This article is part of our coverage of the latest in AI research.
Artificial intelligence systems can mimic some aspects of human intelligence with impressive results, including detecting objects, navigating environments, playing chess, or even generating text. But cloning human behavior has its limitations. Without backing actions with thought, AI systems can become brittle and make unpredictable mistakes when faced with novel situations.
One recent project by scientists at the University of British Columbia and Vector Institute shows the benefits of getting AI systems to think like humans. They propose a technique called “Thought Cloning,” which trains the AI on thoughts and actions at the same time.
Thought cloning can enable deep learning models to generate a sort of reasoning process for their actions and convey that reasoning to human operators. There are many benefits to Thought cloning, including training efficiency, troubleshooting and error fixing, and preventing harmful behavior.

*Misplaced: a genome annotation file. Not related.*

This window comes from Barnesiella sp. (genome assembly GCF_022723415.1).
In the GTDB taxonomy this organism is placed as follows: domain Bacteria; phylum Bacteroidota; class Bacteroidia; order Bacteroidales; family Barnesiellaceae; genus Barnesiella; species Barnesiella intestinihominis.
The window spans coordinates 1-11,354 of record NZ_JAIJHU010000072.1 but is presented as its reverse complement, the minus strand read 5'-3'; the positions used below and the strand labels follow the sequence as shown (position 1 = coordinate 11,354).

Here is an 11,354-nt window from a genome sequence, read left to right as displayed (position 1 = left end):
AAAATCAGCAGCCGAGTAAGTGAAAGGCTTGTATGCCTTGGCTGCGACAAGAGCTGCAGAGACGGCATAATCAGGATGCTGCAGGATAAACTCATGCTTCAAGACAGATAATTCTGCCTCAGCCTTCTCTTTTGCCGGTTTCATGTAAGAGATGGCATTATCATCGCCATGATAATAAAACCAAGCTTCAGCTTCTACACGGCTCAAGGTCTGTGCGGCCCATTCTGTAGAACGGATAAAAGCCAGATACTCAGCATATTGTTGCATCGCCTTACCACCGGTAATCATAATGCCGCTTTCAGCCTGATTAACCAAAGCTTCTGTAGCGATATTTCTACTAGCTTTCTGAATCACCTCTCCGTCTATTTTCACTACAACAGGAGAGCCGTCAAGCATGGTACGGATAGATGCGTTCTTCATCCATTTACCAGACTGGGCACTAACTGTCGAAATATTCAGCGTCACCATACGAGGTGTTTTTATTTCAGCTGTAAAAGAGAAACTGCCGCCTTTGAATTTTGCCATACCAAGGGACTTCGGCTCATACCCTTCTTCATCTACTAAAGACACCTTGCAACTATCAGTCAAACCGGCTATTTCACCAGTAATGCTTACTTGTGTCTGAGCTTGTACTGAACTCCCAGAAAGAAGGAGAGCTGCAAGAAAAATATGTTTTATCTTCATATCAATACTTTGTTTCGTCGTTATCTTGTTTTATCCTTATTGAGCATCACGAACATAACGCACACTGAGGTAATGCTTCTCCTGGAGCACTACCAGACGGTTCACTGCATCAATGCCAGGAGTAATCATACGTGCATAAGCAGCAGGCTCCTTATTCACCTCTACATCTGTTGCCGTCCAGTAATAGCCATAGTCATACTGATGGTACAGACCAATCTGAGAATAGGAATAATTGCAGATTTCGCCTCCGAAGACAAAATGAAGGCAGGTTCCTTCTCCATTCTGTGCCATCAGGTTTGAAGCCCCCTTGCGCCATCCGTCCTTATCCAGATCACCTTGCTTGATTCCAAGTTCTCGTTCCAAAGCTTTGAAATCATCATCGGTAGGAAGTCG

Behavior cloning vs thought cloning
Many deep learning systems are trained on data generated by humans. For example, training data can be the list of moves in a chess game or the sequence of actions in a strategy game. It can be real-world actions such as completing tasks in a warehouse. By training on a large enough dataset, the AI agent will be able to create a model of human behavior on that task.
But while the model can learn to mimic human behavior and reach the same results on many tasks, it does not necessarily learn the reasoning behind those actions. Without the thought process, the AI agent will not be able to generalize the learned actions to new settings. Consequently, it will require a much larger training dataset that includes all possible scenarios. And it will still remain unpredictable in the face of unseen edge cases.
The hypothesis behind thought cloning is that if you train a model on actions and their corresponding thoughts, then the model will learn the right associations between behavior and goals. And it will also be able to generate and communicate the reasoning behind its actions.